Hamilton seizes victory in Japan and the F1 title is now firmly within his grasp.

Lewis Hamilton stormed to victory at the Suzuka Circuit in Japan yesterday and managed to rack up a very significant 59 point lead in the world championship title challenge. What was looking to be a closely fought battle to the bitter end between the top two Formula One teams Mercedes and Ferrari now appears to be a foregone conclusion. Ferrari were looking stronger than ever this season but have since suffered a string of disappointments with ongoing failures to their million pound cars in Malaysia and Japan and that devastating crash on the opening lap in Singapore. Their fall from grace has been an embarrassing one and surely crushing for their top driver Sebastien Vettel who was having such a promising 2017 season up until recently.

Friday's practise session was met with heavy rain and was almost declared a complete wash-out. There was a vast improvement in the weather however on Saturday when Lewis Hamilton displayed a flawless drive and took the fastest lap securing the 71st pole of his career. His Finnish team-mate Valtteri Bottas claimed the second fastest lap but unfortunately was penalised with a five place grid penalty for a gearbox change and had to start the main event in seventh as was Kimi Raikkonen in his damaged Ferrari who had managed to take sixth position but was put back down to eleventh. The Red Bull drivers Ricciardo and Verstappen qualified in fourth and fifth on the grid but benefited from Bottas being penalised and were pushed back up to third and fourth.

There had been a bout of very obvious frantic chaos in the Ferrari camp just before the race with a sea of engineers all over Vettel's car in the pits resulting in the German driver being reprimanded for failing to join his fellow F1 drivers for the obligatory Japanese national anthem. Vettel had started the race in a very promising second place but was forced to retire after just four laps with a spark-plug failure. He had been losing power from the very start and was quickly overtaken by both of the Red Bull drivers Max Verstappen and Daniel Ricciardo and also Esteban Ocon in his Force India car and Valtteri Bottas of Mercedes. "It is normal to be critical, especially when things go wrong", said a crestfallen Sebastien Vettel talking about his team after his race came to a very premature end on Sunday. "I think I need to protect them. We have done an incredible job so far. It is like that sometimes, of course it hurts and we are all disappointed". The championship is slipping from the German's grasp and his arch-rival Hamilton now only needs to score sixteen more points than him at the American Grand Prix in a few weeks time in order to seize the title.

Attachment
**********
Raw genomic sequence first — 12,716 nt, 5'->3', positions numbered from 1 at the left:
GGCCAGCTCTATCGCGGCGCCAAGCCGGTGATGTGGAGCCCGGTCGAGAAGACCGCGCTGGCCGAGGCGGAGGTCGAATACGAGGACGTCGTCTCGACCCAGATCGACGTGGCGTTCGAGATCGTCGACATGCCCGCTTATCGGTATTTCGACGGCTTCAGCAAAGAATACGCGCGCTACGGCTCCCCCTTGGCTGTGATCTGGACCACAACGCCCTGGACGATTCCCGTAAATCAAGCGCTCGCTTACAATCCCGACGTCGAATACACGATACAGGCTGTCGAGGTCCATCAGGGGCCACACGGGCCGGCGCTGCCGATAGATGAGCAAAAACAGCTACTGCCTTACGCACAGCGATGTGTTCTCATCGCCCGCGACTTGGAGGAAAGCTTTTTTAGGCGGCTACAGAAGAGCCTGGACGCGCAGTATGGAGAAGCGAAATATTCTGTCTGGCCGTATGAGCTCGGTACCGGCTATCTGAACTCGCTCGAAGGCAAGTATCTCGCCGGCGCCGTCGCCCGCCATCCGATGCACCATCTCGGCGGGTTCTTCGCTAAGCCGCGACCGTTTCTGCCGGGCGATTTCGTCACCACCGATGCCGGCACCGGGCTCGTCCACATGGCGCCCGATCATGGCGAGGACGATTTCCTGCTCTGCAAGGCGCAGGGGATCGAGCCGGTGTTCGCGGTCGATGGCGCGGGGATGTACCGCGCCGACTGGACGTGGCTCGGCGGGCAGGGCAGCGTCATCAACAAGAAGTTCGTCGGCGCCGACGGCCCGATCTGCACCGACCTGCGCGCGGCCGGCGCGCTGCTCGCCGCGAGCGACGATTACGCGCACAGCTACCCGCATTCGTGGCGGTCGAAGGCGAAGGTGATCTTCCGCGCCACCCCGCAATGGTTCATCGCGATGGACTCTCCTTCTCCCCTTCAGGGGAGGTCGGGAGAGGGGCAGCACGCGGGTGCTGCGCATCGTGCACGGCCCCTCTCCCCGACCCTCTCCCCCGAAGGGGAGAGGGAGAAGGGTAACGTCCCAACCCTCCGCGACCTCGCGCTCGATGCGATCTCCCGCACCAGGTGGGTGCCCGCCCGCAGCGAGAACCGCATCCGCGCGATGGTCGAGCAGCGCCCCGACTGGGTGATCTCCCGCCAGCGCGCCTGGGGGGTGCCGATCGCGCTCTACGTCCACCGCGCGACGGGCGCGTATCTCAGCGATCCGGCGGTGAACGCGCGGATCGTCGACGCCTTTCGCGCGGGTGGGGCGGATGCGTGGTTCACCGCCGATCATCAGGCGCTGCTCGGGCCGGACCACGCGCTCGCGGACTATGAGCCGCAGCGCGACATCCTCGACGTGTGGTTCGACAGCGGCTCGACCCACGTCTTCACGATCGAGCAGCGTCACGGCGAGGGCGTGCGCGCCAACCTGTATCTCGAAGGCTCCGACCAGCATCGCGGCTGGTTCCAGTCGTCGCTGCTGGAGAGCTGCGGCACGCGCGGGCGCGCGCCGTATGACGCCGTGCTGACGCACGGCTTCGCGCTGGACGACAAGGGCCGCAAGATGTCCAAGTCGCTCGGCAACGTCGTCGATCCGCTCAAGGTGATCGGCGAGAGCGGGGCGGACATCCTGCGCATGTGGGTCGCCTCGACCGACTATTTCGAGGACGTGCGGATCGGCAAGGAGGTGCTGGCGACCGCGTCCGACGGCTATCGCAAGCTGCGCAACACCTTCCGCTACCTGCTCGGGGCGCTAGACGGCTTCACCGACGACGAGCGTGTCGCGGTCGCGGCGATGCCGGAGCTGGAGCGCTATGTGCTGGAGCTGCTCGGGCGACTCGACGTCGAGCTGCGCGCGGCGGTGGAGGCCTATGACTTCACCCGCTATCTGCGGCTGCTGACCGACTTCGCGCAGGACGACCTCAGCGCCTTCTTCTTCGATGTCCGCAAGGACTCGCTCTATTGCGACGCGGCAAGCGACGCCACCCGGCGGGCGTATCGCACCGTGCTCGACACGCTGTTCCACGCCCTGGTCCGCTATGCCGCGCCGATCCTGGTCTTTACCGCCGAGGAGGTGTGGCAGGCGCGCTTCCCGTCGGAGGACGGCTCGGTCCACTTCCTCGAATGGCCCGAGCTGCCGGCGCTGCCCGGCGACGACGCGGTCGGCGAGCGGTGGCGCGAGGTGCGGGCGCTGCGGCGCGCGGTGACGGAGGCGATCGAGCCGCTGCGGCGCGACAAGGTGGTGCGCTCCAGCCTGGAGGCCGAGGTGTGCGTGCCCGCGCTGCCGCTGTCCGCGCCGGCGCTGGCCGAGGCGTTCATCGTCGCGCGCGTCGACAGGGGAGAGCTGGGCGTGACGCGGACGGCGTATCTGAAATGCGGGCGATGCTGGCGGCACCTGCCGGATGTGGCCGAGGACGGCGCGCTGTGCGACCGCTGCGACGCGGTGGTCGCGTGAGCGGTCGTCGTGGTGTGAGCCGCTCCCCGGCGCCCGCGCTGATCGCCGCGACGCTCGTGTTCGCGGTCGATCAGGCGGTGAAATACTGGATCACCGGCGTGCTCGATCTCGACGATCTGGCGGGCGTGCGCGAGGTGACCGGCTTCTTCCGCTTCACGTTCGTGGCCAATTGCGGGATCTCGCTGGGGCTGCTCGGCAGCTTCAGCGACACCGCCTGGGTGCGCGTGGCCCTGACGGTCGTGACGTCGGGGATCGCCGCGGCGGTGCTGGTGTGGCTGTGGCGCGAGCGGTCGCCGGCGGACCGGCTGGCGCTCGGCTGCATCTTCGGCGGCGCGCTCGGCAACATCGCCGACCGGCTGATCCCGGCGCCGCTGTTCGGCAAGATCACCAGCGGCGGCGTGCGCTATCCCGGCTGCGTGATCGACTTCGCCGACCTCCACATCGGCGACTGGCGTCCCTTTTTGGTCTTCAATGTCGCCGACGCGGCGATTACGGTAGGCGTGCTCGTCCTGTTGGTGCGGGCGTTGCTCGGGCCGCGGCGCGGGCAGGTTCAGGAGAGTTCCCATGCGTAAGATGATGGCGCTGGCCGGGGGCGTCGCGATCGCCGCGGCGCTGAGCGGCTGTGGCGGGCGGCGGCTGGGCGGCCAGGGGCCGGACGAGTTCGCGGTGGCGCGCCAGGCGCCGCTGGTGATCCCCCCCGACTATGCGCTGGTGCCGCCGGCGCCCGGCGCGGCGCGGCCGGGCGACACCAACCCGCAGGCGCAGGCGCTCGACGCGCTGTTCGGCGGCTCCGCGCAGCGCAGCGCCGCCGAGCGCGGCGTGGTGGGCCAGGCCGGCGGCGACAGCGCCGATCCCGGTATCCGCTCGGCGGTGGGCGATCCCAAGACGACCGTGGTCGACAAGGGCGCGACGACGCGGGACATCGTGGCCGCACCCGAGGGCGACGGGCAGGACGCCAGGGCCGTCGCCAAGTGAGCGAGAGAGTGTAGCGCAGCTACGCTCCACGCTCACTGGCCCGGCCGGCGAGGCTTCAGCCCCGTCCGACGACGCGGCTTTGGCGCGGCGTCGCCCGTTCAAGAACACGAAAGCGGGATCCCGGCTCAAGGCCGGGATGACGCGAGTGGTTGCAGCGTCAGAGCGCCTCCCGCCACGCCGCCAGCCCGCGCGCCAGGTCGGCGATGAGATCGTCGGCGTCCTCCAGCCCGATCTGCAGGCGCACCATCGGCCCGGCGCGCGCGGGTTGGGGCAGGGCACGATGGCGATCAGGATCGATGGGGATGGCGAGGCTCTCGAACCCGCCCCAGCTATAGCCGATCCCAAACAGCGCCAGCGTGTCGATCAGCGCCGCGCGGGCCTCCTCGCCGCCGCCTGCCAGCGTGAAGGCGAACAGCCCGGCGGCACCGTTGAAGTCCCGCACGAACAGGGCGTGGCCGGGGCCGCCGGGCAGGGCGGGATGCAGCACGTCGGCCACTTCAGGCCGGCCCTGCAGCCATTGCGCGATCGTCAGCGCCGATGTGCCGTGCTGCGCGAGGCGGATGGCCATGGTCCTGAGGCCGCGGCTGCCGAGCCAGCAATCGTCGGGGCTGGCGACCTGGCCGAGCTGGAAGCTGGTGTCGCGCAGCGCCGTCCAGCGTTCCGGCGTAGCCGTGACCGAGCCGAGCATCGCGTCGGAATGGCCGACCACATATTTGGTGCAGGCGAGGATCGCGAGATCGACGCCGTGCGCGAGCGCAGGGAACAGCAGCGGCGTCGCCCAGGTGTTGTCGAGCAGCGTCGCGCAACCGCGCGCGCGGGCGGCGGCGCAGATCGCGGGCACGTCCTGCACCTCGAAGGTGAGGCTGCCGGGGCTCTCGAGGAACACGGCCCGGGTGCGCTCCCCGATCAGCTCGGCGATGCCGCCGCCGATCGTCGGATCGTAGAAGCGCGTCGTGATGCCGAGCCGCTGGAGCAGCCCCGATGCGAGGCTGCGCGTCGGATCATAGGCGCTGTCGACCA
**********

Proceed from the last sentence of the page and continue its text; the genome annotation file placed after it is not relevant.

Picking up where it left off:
Hamilton switched to soft Pirellis for the latter part of the race, a move which almost cost him his win as his tyres failed to reach the correct temperature with a charging Max Verstappen hot on his heels and gunning for a back to back win. McLaren Honda's Fernando Alonso, who was locked in a battle with Felipe Massa for tenth place and about to be lapped by the race leaders, seemed to ignore the blue flags and flashing blue lights on the penultimate lap and unfortunately interfered with the battle for first place. He was later called in by the stewards and received his first reprimand this year for not having let Hamilton and Verstappen through at his earliest opportunity and was handed two penalty points. Max Verstappen had to settle for second place with Daniel Ricciardo claiming third and Valterri Bottas and Kimi Raikkonen taking fourth and fifth respectively.

When Hamilton was questioned about his huge lead in the championship after the race, he admitted to reporters that it was a very good feeling. "Honestly, I could only have dreamed of having this kind of gap", he said after his win in Japan. "Ferrari have put on a such a great challenge all year long. All I can really say is that I have to put it down to my team. They've done a phenomenal job. Reliability has really been on point". His Team Principal Toto Wolff echoed these sentiments but also declared his sympathy and respect for his rival Team Principal Maurizio Arrivabene. "The Ferrari guys must feel awful at the moment", he said. "I get on very well with them and with Maurizio, it is not a situation you want to be in. Maybe it is the development slope of the team. They made a huge step forward from 2016 to 2017. Their car is super-fast, it just lacks reliability and that is the next step".

There was unusual and entertaining end to the Japanese Grand Prix as Lewis Hamilton celebrated his outstanding victory on the podium when he suddenly spotted a familiar face in the crowd, none other than olympic legend Mo Farah. The beaming British driver who was enjoying basking in his glory immediately performed Farah's signature move the 'Mobot' much to the delight of the cheering crowd, a gesture to which Mo Farah happily reciprocated.


Fifteen of the twenty drivers managed to complete the 53 laps round the Suzuka circuit yesterday with DNF's for Lance Stroll, Nico Hulkenberg, Marcus Ericsson, Carlos Sainz and of course a very unlucky Sebastien Vettel. British driver Jolyon Palmer announced his final race for Renault on Sunday and will be replaced for the rest of the season by Carlos Sainz whom will part ways with Toro Rosso. Daniil Kvyat will once again drive for Toro Rosso for the United States Grand Prix with Frenchman Pierre Gasly.

Lewis Hamilton is now poised to make history as he becomes the most successful British driver of all time with his now highly likely fourth world championship title overtaking Jackie Stewart's record. With only four races to go in the 2017 season, the next fixture on the F1 calendar is the US Grand Prix in two weeks time at the Circuit of the Americas in Texas, a track on which the British driver has taken first place four times in five years.